NEW YORK – 8K Ultra High-Def (UHD) isn’t just a story about improved resolution and all signs seem to be promising that 8K TVs will be embraced by consumers and content creators as well – perhaps even more than was the case with 4K, TV makers and a consumer electronics retailer said June 13 during the CE Week panel session “8K is Coming: What it Means and Hoe to Sell It,” at the Javits Convention Center.
“There was a great deal of skepticism among the content community on the value of 4K,” Tim Alessi, senior director of home entertainment product marketing at LG Electronics USA, conceded. “Nobody was in a big rush to go out and remaster all of their movies or start shooting in 4K” because there was doubt whether improved resolution was enough of a reason for a consumer to go out and buy his or her “fifth copy” of “The Godfather” – or whatever their favorite movie was – in the latest format, he said.
But when High Dynamic Range (HDR) arrived, that served as a “trigger,” according to Alessi. “Everybody saw the value in that because it was a much better experience” and “not just more pixels – it was smarter pixels, as some people like to say,” he noted. Now, “the groundwork is already laid for 8K, so I think the migration to 8K content will be a lot smoother than it was from high-def to 4K,” he predicted.
What stands to also help is the video game sector seems to be heavily embracing 8K now, according to Andrew Sivori, VP of TV product marketing at Samsung Electronics America. He pointed to support for 8K from game developers and Microsoft’s E3 announcement that its next console will support 8K.
Sony is also supporting 8K in its next game console, James Sanduski, president of Sharp Home Electronics Company of America, noted. And he predicted “the content will definitely come” in 8K from Hollywood also. For one thing, “Lawrence of Arabia” and several other 65-mm movies have already been “rescanned” into native 8K, he said.
8K TVs are also a relatively easy sales pitch to make to consumers because, even without explaining that 8K TVs offer four times the resolution of 4K, “everybody can understand that eight is bigger than four,” Toshi Ogura, chief distinguished engineer at Sony Home Entertainment & Sound Products, said.
Whether or not consumers see the difference right away between 8K and 4K TVs will depend on where they’re sitting, Alessi said. “One of the real benefits of 8K is the ability to have a larger screen size in a smaller space without seeing the pixelization or the so-called screen-door effect,” he said.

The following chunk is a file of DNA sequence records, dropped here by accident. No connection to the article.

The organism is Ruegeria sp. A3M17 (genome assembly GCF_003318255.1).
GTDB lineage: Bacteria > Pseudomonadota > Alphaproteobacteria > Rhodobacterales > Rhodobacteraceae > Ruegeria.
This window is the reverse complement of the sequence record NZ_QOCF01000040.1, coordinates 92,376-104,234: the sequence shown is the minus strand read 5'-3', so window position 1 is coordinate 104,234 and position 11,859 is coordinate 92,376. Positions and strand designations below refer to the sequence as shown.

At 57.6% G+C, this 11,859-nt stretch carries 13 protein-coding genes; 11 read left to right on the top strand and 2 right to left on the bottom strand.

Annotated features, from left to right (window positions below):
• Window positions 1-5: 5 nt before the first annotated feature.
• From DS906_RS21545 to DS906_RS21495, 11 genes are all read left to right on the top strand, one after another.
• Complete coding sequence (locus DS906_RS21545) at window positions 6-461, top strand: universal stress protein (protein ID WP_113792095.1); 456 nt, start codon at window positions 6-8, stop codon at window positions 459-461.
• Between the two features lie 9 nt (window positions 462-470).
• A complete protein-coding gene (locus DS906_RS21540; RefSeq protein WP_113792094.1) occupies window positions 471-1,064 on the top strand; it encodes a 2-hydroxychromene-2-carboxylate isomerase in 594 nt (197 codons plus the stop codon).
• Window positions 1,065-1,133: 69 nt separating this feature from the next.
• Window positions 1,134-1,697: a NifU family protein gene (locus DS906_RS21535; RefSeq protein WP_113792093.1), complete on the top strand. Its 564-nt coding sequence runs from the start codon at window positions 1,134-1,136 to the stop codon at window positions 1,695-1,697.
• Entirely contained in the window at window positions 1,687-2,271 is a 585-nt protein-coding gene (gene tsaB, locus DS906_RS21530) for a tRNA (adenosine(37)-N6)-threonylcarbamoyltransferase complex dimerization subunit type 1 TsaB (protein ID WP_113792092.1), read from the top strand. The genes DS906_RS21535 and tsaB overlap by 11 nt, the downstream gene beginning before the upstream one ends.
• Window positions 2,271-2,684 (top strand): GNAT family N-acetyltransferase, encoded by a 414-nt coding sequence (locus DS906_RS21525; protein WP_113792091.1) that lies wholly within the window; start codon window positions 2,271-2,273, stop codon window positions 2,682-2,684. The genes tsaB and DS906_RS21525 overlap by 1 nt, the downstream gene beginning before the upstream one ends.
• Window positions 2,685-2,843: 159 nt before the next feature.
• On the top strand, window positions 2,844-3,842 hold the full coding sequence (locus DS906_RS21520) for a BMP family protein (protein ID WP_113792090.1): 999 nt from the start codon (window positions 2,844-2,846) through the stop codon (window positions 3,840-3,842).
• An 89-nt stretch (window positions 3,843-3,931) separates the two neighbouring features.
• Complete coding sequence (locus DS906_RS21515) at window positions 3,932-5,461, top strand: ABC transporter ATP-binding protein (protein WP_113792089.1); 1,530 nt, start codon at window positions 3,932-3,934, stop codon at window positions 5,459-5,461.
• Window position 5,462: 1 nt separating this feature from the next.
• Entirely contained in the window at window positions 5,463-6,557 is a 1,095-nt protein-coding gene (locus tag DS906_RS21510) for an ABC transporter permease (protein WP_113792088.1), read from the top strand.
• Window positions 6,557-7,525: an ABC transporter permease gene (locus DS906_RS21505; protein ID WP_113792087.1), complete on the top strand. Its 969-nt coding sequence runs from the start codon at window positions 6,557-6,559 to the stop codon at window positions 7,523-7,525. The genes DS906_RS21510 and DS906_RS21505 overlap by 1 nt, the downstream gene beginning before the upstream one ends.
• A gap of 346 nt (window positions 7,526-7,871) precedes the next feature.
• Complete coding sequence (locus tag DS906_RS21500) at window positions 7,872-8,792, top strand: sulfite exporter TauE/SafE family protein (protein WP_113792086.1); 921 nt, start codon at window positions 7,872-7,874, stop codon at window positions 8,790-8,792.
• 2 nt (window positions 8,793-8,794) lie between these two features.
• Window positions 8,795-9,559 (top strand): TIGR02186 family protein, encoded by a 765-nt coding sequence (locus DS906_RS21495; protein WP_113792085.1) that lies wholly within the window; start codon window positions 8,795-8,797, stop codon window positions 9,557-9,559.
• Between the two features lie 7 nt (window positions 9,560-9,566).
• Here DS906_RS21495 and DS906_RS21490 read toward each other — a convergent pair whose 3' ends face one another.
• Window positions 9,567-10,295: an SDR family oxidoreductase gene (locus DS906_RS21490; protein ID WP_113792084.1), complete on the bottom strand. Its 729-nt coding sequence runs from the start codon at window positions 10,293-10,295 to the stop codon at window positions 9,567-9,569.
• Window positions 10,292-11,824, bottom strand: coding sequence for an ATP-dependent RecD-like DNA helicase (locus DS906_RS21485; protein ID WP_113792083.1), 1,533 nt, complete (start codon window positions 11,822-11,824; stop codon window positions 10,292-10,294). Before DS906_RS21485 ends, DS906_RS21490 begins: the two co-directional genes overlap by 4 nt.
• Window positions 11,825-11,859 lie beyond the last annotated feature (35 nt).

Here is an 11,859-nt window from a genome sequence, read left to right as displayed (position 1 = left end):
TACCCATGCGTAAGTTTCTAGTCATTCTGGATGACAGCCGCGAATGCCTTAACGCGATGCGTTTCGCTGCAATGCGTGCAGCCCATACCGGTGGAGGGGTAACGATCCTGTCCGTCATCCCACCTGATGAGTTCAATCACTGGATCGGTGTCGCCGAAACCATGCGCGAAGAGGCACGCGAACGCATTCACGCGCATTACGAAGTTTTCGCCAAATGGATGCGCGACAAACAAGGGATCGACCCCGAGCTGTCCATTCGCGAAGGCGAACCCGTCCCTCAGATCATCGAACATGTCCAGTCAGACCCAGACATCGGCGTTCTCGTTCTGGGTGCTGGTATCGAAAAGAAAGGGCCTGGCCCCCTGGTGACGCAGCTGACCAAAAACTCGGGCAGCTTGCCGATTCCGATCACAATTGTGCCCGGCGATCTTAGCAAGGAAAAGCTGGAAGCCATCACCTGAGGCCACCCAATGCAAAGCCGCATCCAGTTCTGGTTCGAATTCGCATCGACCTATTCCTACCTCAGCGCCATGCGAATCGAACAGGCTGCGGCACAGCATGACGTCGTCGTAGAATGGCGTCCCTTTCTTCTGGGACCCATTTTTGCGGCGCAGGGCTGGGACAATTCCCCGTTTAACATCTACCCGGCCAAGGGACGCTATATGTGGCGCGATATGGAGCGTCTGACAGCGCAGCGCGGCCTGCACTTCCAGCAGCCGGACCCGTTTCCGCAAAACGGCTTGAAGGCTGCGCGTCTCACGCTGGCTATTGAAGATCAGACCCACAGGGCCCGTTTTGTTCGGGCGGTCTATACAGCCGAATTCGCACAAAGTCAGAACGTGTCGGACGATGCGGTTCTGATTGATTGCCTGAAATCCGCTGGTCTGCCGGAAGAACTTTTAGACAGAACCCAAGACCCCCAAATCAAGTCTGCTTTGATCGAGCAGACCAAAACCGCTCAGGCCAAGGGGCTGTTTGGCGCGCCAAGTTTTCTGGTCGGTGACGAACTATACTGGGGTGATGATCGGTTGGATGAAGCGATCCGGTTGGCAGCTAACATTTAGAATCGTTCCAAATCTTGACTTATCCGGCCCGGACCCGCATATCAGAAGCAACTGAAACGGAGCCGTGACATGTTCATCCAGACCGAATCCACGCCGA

8K TVs also fit right in with the continued trend towards larger and larger screen sizes, Alessi said, noting “the biggest growth in the TV industry is in the large and ultra-large screen-size category,” from 70 inches to more than 80 inches. “That’s going to play into the strengths of 8K because you can sit closer to it,” he said.
Agreeing that consumers will see the difference in resolution between 8K TVs and 4K models, Sanduski said that, after all, 8K TVs offer “four times the resolution of 4K.”
But he added: “From Sharp’s point of view, it’s more than just a resolution story” because 8K TVs also feature HDR, wider color gamut and enhanced backlighting with more dimming zones, which all enable greater picture realism than you get with 4K models. Also significant with 8K TVs are their higher frame rates and the one aspect that often gets overlooked: Their enhanced audio, with 22.2-channel surround sound part of the 8K specification, he said.
An added benefit of 8K TVs is that they have artificial intelligence and machine learning built in to make sure that images are displayed accurately, Sivori pointed out, adding: “There’s a level of processing” and upscaling in them that “we’ve never ever had before” in TVs.
Plus, even before a significant amount of native 8K content arrives, 8K TVs will make the content everybody already has look better, he noted.
Agreeing that 8K TVs are “not just about the resolution,” Robert Zohn, president and founder of retailer Value Electronics in Scarsdale, New York, said the processing and panel technologies are all enhanced on 8K TVs.
But he cautioned that 8K “has to be displayed properly” at retail. 8K cameras, meanwhile, will be another way in which consumers will be able to get native 8K content on their TVs.
Another issue that must be considered is Internet bandwidth, Sony’s Ogura said, explaining: “If the bandwidth is not enough,” the result is “noise,” so that’s something “we need to be very much careful about” with 8K TVs.